The dreaded closing costs! It’s easy to overlook these during the initial steps of the home buying process. You’re excited, you’ve made an offer, and all you’re thinking about is how much your down payment will be and what your monthly payment will be at the end of it all. Well, we’re here to help you avoid sticker shock when you finally get that Closing Disclosure in your hands.
HOW MUCH CAN CLOSING COSTS BE?
It’s important to keep in mind that closing costs can be anywhere between 2-5% of the purchase price of the home. This means that for a $300,000 house, you can expect to pay between $6,000 to $15,000 for closing. Keep this in mind as you’re saving up your cash.
WHAT IF I DON’T HAVE THE CASH TO COVER CLOSING COSTS?
You may be able to roll in your closing costs to the total loan, but by doing that you will pay interest on those costs throughout the life of the loan. The easiest way to save money in the long run is to have the cash up front to pay them out of pocket.
WHAT EXACTLY AM I PAYING FOR?
Within your Closing Disclosure, you will typically see two sections of closing costs. One section marked “Loan Costs”, and one section marked “Other Costs”. In this article, we will cover section one: Loan Costs.
A. Origination Charges – These include the Application, Processing, and Commitment Fees. In other words: fees that are charged by the lender in exchange for processing the loan. Depending on the company, lender fees can either be flat fees or a percentage of the total loan amount. Here at Family First Funding LLC, depending on the state that the transaction is taking place, we typically charge flat fees. If your lender charges fees by percentage, this can be anywhere between 0.5% – 1% of the total loan amount. Other origination charges include optional prepaid interest points (also called mortgage points or discount points by some lenders). By paying down these points upfront, you receive a lower interest rate in exchange. Points can be bought down in increments starting at 0.125% (1 point = 1% of the loan amount).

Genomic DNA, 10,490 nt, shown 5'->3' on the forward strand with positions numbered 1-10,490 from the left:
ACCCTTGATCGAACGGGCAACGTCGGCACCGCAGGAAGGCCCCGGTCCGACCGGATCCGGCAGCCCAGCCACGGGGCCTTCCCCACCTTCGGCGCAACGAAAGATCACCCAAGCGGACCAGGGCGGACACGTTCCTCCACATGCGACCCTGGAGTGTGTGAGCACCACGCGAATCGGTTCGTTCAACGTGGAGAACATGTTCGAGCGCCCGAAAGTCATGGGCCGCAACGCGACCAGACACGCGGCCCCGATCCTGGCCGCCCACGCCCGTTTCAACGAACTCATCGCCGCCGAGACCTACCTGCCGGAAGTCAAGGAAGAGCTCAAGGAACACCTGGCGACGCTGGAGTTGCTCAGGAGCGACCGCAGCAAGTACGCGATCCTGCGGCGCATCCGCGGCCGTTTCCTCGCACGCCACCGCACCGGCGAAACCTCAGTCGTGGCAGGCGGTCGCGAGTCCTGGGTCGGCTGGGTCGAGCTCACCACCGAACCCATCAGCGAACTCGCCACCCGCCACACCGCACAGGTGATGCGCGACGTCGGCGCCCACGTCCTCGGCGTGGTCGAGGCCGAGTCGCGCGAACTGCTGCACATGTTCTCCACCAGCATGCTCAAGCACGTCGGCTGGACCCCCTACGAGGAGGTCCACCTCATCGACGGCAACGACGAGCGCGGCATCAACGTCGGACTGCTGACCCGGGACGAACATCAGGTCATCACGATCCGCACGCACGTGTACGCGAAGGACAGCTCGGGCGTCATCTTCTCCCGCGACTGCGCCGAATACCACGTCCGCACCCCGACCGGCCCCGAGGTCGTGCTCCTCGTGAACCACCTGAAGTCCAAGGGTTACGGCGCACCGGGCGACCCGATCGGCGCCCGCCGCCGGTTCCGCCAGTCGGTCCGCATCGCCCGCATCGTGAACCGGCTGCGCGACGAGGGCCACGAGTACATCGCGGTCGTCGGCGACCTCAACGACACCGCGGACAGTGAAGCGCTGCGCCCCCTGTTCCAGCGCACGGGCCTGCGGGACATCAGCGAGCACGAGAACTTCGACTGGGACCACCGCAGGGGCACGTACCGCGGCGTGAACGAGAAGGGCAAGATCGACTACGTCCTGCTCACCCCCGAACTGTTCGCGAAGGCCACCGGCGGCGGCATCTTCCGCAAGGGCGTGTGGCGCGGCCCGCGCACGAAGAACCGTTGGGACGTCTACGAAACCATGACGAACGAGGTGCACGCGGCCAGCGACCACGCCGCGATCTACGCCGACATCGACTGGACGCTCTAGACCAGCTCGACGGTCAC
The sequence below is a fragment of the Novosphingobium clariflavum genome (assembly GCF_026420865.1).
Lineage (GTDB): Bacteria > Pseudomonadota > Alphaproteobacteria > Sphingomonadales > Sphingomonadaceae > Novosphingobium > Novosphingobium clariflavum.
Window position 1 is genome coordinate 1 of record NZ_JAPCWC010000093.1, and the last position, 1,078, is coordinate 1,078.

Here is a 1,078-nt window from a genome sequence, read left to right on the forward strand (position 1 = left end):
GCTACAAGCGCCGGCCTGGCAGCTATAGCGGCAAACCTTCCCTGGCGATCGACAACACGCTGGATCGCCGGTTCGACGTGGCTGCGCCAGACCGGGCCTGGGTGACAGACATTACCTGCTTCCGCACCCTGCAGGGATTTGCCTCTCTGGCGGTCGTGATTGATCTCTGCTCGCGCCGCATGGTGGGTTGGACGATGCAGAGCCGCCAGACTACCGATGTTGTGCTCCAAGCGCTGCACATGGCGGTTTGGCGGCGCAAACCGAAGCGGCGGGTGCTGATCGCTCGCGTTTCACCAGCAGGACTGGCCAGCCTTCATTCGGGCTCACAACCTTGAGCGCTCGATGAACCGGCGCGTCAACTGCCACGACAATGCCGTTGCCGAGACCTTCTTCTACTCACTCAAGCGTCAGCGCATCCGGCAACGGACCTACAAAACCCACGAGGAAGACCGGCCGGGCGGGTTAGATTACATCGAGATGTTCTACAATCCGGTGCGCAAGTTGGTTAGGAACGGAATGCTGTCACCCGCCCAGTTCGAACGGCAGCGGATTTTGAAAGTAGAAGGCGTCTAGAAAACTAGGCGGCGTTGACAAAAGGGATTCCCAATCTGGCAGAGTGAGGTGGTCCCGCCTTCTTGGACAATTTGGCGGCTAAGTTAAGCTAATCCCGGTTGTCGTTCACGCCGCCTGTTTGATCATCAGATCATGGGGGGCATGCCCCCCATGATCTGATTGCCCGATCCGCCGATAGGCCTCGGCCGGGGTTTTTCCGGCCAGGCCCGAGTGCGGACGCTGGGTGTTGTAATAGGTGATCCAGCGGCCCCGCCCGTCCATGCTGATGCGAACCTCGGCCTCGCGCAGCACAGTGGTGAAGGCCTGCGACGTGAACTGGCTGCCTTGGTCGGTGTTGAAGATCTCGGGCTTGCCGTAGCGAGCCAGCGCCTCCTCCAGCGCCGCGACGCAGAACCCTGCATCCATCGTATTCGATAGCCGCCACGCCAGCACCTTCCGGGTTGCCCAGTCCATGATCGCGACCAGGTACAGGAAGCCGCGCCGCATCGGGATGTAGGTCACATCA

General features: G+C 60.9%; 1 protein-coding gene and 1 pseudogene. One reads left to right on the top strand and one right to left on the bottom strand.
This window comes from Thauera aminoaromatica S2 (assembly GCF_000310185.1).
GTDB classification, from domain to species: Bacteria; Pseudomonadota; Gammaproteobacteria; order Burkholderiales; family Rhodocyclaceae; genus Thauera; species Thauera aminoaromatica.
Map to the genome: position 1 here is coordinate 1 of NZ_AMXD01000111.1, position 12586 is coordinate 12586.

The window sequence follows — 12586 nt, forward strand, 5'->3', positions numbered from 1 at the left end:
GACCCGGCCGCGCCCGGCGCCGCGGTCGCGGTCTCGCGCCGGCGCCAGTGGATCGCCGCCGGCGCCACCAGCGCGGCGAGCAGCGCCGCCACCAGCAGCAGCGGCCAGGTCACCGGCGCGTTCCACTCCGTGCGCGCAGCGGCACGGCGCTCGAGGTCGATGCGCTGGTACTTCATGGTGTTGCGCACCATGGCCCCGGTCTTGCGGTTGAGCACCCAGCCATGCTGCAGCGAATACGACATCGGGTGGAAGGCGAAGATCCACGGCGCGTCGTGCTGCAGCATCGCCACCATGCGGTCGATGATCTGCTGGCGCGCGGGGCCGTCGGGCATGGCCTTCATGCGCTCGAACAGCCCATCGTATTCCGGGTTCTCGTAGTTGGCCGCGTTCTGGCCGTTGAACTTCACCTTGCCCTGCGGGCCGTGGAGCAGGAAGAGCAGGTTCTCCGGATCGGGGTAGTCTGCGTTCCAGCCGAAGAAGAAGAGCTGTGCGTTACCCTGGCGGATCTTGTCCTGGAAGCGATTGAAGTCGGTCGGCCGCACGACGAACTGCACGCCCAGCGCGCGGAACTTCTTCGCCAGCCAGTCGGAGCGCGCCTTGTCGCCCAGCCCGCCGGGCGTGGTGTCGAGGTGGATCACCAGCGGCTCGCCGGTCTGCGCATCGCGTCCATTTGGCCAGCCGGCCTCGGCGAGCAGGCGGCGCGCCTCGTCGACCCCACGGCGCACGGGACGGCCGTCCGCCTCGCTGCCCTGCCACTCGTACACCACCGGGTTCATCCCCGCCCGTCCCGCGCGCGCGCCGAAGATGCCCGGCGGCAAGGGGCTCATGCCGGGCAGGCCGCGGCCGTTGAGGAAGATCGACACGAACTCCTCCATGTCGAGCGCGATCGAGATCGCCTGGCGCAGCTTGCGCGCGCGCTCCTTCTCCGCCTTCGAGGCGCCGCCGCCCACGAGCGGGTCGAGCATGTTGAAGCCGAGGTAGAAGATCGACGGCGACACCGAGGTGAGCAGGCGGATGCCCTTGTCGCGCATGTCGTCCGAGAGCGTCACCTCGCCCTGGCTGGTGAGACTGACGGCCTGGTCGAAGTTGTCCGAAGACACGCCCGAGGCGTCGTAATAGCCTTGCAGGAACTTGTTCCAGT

B. Services You Cannot Shop For – These include fees that are charged by third parties and that are passed along through your lender. These typically include appraisal, flood certificates, tax service fee, and credit report. Appraisals can vary between $200-$600 depending on the size and type of home being appraised. Credit report fees are charged per loan applicant and can vary depending on how many times credit needs to be pulled. Flood certificates determine if your home is in a flood zone and if flood insurance is required for the protection of your property. Tax service fees are paid so your tax account can be monitored and your lender can be notified of any unpaid tax bills.
C. Services You Can Shop For – These include all services you are able to shop for yourself. These fees include title fees and attorney fees. Title fees are state regulated, and they generally don’t vary extensively between companies. As the homebuyer, you can select the title company that is used. If you need recommendations, chances are that your lender will have title companies that they work closely with and have chosen because of the quality of their services.
Now that you have an understanding of the Loan Costs section of your closing costs, it’s time to move on to Part 2 that covers the second section of closing costs, “Other Costs”.